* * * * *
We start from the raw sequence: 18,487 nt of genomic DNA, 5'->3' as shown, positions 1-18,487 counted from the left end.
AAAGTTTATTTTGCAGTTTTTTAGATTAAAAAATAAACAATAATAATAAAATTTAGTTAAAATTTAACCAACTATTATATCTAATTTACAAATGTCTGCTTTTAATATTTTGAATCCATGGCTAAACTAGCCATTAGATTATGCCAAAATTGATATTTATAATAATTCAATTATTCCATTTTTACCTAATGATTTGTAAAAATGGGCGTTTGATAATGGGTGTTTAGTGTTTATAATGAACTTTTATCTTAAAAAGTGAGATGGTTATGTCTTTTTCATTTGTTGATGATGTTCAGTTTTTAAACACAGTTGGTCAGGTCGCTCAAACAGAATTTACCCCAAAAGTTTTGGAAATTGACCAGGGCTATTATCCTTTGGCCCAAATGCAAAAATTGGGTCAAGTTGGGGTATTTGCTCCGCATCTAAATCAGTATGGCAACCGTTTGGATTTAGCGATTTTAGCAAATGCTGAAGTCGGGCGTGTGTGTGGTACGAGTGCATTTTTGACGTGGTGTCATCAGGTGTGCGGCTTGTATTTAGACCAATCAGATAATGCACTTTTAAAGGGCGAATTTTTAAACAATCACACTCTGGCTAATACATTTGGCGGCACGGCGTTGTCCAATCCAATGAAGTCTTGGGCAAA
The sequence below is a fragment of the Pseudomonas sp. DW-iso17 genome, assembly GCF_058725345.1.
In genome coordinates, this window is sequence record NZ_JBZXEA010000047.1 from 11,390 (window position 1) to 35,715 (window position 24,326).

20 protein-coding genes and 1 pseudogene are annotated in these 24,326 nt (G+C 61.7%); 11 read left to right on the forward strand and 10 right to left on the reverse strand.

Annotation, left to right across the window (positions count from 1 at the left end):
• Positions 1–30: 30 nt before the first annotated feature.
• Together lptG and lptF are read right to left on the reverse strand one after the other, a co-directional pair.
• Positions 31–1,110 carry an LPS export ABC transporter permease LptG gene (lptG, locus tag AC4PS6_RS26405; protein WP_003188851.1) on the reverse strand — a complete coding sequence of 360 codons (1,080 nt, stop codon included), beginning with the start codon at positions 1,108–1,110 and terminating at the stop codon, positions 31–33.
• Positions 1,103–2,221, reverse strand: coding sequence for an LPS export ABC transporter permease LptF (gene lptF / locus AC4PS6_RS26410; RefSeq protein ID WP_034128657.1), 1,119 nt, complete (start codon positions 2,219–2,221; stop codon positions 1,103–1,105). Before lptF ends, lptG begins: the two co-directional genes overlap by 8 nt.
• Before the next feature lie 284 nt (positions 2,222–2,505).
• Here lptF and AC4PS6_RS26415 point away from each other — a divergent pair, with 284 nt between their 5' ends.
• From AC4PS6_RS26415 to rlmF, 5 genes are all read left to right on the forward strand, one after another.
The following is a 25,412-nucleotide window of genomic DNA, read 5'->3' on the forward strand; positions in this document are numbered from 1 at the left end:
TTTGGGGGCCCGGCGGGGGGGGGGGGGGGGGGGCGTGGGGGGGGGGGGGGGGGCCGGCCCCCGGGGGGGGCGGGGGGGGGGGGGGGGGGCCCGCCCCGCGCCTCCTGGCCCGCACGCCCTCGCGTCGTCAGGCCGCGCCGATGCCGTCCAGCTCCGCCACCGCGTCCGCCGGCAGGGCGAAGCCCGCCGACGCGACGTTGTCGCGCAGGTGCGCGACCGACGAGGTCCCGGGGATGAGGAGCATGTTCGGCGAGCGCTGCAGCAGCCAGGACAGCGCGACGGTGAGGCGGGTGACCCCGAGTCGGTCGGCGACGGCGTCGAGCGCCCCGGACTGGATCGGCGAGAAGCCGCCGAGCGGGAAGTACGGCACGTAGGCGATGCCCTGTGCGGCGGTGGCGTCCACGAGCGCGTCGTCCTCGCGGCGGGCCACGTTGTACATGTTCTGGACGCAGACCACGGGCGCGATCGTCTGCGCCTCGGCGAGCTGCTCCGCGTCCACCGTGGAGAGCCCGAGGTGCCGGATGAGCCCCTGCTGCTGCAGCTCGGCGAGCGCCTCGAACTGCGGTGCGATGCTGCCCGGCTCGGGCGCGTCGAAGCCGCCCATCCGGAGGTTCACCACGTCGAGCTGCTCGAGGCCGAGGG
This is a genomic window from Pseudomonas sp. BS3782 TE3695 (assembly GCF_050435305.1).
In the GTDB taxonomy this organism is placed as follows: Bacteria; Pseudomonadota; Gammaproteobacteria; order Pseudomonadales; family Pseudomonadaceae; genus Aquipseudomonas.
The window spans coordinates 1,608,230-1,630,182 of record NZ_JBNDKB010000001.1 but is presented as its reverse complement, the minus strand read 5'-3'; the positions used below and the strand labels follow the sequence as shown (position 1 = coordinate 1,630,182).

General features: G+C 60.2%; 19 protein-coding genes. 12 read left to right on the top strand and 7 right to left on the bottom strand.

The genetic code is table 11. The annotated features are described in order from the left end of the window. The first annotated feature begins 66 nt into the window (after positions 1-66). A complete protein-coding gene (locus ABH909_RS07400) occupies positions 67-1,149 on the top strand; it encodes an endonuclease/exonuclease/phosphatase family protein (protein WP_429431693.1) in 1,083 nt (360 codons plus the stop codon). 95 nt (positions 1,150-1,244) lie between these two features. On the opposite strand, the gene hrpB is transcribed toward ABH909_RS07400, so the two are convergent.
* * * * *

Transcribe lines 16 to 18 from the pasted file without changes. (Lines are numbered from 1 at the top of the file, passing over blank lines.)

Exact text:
This is a genomic window from Pseudomonas sp. BS3782 TE3695 (assembly GCF_050435305.1).
In the GTDB taxonomy this organism is placed as follows: Bacteria; Pseudomonadota; Gammaproteobacteria; order Pseudomonadales; family Pseudomonadaceae; genus Aquipseudomonas.
The window spans coordinates 1,608,230-1,630,182 of record NZ_JBNDKB010000001.1 but is presented as its reverse complement, the minus strand read 5'-3'; the positions used below and the strand labels follow the sequence as shown (position 1 = coordinate 1,630,182).